September 29, 2021

RIP Brookside Dairy

RIP Brookside Dairy
John R. Greenwood

Hall's Brookside Dairy
Wilton Rd.

I lost a dear friend today, and I'm having a hard time with it. A few days ago I was told the remaining buildings on the old Brookside Dairy property would be torn down. Praying they were mistaken, I drove by the farm on my way to a Greenfield Historical Society Event. The Brookside property had been cordoned off with caution tape and there were two demolition dumpsters sitting next to the main house. Personally, I think crime tape would have been a better choice. It was Saturday morning, and no one I spoke with knew anything about what was happening at the old farm.

Jump ahead three days. I received a text message that Captain John St. John's 1789 home was no longer standing and that it was on its way to the landfill. Ironically, there is a drawing of that same home on the cover of a long-forgotten 1970s publication titled "Greenfield Heritage Resource Inventory." On page #3 of that Heritage Resource Inventory, under a section titled, "AN EVALUATION OF WHAT THERE IS IN THE TOWN," is the following paragraph under HISTORIC RESOURCES:

A detailed analysis of the history of the area and its architectural record is given in chapter one. Some forty structures were felt to have historical significance, and the report isolates each one, shows its importance, and urges a general program for preservation and enhancement of these areas. 

Guess which structure is now a pile of dust—yes, #9. The Captain St. John house was in the top ten! 

Thank goodness they designated the Greenfield Town Hall #1.

Enlarged photo of Heritage Resource Inventory book cover

Captain John St. John Home 
later became Harold L. Hall's Brookside Dairy 

Description on Page #51 
Greenfield Heritage Resource Inventory 

Excuse my anger; it manifests itself when someone hurts or threatens someone close to me. Brookside Dairy was not a part of my family, but it played a significant role in who I became. Brookside Dairy taught me work ethic when I was still in single digits. It's where I learned how to build a hay fort and friendships. It set a foundation for a career in the milk business, which put a roof over my head and fed my family. It nurtured my lifelong leaning to the positive side of the road and my passion for saving and sharing stories of good times. It fueled my love of history and tightened my grip on nostalgia. Most of all, I learned the lesson of compassion. In the 1990s, Harold L. Hall shared an oral history of his life. You can find it on the Saratoga County Historical Center's website. He shared one story that stuck with me. He tells of a day in the farm's early years when he was sick with the flu and could barely move. He was in the barn milking when one of his immigrant neighbors came in the barn and saw how sick he was. He told Harold to go in the house and that he'd be right back. When he returned, he had others with him, and they proceeded to finish the milking and other chores. Harold seemed to pause in quiet reflection as he told the story.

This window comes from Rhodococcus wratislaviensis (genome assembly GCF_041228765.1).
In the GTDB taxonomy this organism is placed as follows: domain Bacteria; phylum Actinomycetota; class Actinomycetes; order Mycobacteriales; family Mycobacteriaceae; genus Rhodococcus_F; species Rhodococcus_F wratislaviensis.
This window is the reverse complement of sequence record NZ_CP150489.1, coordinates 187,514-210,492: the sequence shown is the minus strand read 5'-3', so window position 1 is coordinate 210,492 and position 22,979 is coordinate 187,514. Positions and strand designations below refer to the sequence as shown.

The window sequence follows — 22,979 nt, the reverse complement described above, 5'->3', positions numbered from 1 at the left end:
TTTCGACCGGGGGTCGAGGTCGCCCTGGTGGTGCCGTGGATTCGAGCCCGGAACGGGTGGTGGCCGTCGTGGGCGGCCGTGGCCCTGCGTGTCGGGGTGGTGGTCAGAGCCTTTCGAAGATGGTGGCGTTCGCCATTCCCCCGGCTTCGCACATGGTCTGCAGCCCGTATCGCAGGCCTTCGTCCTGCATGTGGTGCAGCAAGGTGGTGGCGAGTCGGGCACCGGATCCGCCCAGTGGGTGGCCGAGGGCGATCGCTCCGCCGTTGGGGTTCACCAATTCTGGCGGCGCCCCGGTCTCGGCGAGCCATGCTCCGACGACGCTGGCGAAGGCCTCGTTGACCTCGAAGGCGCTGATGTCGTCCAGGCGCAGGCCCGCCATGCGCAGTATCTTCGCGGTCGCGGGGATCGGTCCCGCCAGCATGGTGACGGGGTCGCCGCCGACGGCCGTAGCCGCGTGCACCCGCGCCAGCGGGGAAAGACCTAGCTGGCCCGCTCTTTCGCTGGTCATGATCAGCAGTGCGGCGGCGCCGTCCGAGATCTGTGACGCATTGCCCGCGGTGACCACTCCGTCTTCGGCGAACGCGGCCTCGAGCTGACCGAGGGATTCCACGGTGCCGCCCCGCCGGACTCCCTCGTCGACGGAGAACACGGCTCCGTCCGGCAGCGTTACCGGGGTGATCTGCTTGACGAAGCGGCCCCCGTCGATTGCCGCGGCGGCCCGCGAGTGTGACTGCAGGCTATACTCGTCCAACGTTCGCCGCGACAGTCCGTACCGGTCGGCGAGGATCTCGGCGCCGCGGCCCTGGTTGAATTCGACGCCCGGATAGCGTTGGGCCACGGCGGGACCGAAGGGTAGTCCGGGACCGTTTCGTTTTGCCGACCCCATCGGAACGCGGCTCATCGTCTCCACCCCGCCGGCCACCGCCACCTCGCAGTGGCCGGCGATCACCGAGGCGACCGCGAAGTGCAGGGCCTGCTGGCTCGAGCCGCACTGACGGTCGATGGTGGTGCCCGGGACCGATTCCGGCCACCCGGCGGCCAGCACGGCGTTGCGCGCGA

I'm told that mold and vandalism riddled the buildings on the property and that the cost to save them would have been in the millions. That may or may not be true but what hurts the most is knowing that the people responsible will never experience the way I felt when I saw those two dumpsters. 

DOD 9/27/2021

At least we have a book cover to hold on to...

The Greenfield Historical Society's Chatfield Museum in the Odd Fellows Hall in Middle Grove is #24 on the Heritage Resource Historic Structure List. If you see a dumpster there tomorrow, call 911.

In sharp contrast, I would like to raise to hero status, those who do pay the high price of saving historic structures. One such hero is Michael Blaauboer. Michael is responsible for preserving the Brill Mansion in Wilton from the same fate as the St. John House. With the encouragement and vision of his step-mom Joanne, he took an equally deteriorating property and turned it into something Wilton residents can be very proud of. I had the same panic the day I saw dumpsters poised just outside the doors of the Brill Mansion, locally known as Pepper's Turkey Farm. My fear turned to joy when Wilton Town Historian Karen James told me the home was going to be spared. I salute you, Michael, and everyone involved in preserving the fond memories of so many. I wish you lifelong success. 

Brill Mansion two page rendering in The History of Saratoga Co. 1609-1878 

Brill Mansion 
March 2020

Brill Mansion 
July 2020

Brill Mansion 

Brill Mansion 9/29/21

Brill Mansion 9/29/21

1 comment:

  1. Thank you saying all that we all felt.
    Some people are more concerned with how much money they can make off property.
    Thank goodness we have people like you preserving our history.